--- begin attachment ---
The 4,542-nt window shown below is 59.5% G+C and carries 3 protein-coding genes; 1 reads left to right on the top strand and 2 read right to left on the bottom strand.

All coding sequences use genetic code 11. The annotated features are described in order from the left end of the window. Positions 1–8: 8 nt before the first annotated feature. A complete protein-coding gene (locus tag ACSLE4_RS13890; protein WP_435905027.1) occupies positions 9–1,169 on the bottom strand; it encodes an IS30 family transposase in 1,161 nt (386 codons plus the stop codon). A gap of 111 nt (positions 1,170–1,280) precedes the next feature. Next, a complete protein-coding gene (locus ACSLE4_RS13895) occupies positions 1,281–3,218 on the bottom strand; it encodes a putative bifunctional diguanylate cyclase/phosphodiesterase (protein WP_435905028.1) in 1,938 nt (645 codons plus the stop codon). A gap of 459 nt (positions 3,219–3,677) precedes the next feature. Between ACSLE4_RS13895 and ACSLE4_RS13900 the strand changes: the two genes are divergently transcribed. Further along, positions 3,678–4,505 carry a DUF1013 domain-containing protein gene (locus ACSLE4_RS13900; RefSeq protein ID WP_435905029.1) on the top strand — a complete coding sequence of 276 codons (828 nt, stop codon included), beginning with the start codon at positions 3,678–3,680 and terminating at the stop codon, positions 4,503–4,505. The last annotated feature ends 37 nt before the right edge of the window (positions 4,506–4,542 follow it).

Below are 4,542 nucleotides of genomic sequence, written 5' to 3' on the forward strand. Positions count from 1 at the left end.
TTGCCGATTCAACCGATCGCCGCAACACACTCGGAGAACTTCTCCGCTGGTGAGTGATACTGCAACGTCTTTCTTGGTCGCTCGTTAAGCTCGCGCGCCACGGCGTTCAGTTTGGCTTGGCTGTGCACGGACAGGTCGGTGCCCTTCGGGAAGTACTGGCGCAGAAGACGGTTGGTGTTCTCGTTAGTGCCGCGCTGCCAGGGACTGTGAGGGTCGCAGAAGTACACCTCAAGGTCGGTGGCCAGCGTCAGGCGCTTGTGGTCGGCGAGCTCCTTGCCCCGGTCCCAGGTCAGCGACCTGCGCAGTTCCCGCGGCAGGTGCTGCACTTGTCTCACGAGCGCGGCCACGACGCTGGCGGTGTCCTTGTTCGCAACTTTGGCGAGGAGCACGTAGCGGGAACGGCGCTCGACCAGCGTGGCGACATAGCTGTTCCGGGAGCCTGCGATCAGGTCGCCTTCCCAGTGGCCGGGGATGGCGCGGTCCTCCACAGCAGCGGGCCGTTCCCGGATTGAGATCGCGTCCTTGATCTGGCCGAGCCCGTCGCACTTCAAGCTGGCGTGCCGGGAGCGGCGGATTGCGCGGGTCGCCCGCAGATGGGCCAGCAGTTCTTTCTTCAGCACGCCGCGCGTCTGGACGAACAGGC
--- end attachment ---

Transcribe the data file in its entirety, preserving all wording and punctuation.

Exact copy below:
The 4,542-nt window shown below is 59.5% G+C and carries 3 protein-coding genes; 1 reads left to right on the top strand and 2 read right to left on the bottom strand.

All coding sequences use genetic code 11. The annotated features are described in order from the left end of the window. Positions 1–8: 8 nt before the first annotated feature. A complete protein-coding gene (locus tag ACSLE4_RS13890; protein WP_435905027.1) occupies positions 9–1,169 on the bottom strand; it encodes an IS30 family transposase in 1,161 nt (386 codons plus the stop codon). A gap of 111 nt (positions 1,170–1,280) precedes the next feature. Next, a complete protein-coding gene (locus ACSLE4_RS13895) occupies positions 1,281–3,218 on the bottom strand; it encodes a putative bifunctional diguanylate cyclase/phosphodiesterase (protein WP_435905028.1) in 1,938 nt (645 codons plus the stop codon). A gap of 459 nt (positions 3,219–3,677) precedes the next feature. Between ACSLE4_RS13895 and ACSLE4_RS13900 the strand changes: the two genes are divergently transcribed. Further along, positions 3,678–4,505 carry a DUF1013 domain-containing protein gene (locus ACSLE4_RS13900; RefSeq protein ID WP_435905029.1) on the top strand — a complete coding sequence of 276 codons (828 nt, stop codon included), beginning with the start codon at positions 3,678–3,680 and terminating at the stop codon, positions 4,503–4,505. The last annotated feature ends 37 nt before the right edge of the window (positions 4,506–4,542 follow it).

Below are 4,542 nucleotides of genomic sequence, written 5' to 3' on the forward strand. Positions count from 1 at the left end.
TTGCCGATTCAACCGATCGCCGCAACACACTCGGAGAACTTCTCCGCTGGTGAGTGATACTGCAACGTCTTTCTTGGTCGCTCGTTAAGCTCGCGCGCCACGGCGTTCAGTTTGGCTTGGCTGTGCACGGACAGGTCGGTGCCCTTCGGGAAGTACTGGCGCAGAAGACGGTTGGTGTTCTCGTTAGTGCCGCGCTGCCAGGGACTGTGAGGGTCGCAGAAGTACACCTCAAGGTCGGTGGCCAGCGTCAGGCGCTTGTGGTCGGCGAGCTCCTTGCCCCGGTCCCAGGTCAGCGACCTGCGCAGTTCCCGCGGCAGGTGCTGCACTTGTCTCACGAGCGCGGCCACGACGCTGGCGGTGTCCTTGTTCGCAACTTTGGCGAGGAGCACGTAGCGGGAACGGCGCTCGACCAGCGTGGCGACATAGCTGTTCCGGGAGCCTGCGATCAGGTCGCCTTCCCAGTGGCCGGGGATGGCGCGGTCCTCCACAGCAGCGGGCCGTTCCCGGATTGAGATCGCGTCCTTGATCTGGCCGAGCCCGTCGCACTTCAAGCTGGCGTGCCGGGAGCGGCGGATTGCGCGGGTCGCCCGCAGATGGGCCAGCAGTTCTTTCTTCAGCACGCCGCGCGTCTGGACGAACAGGC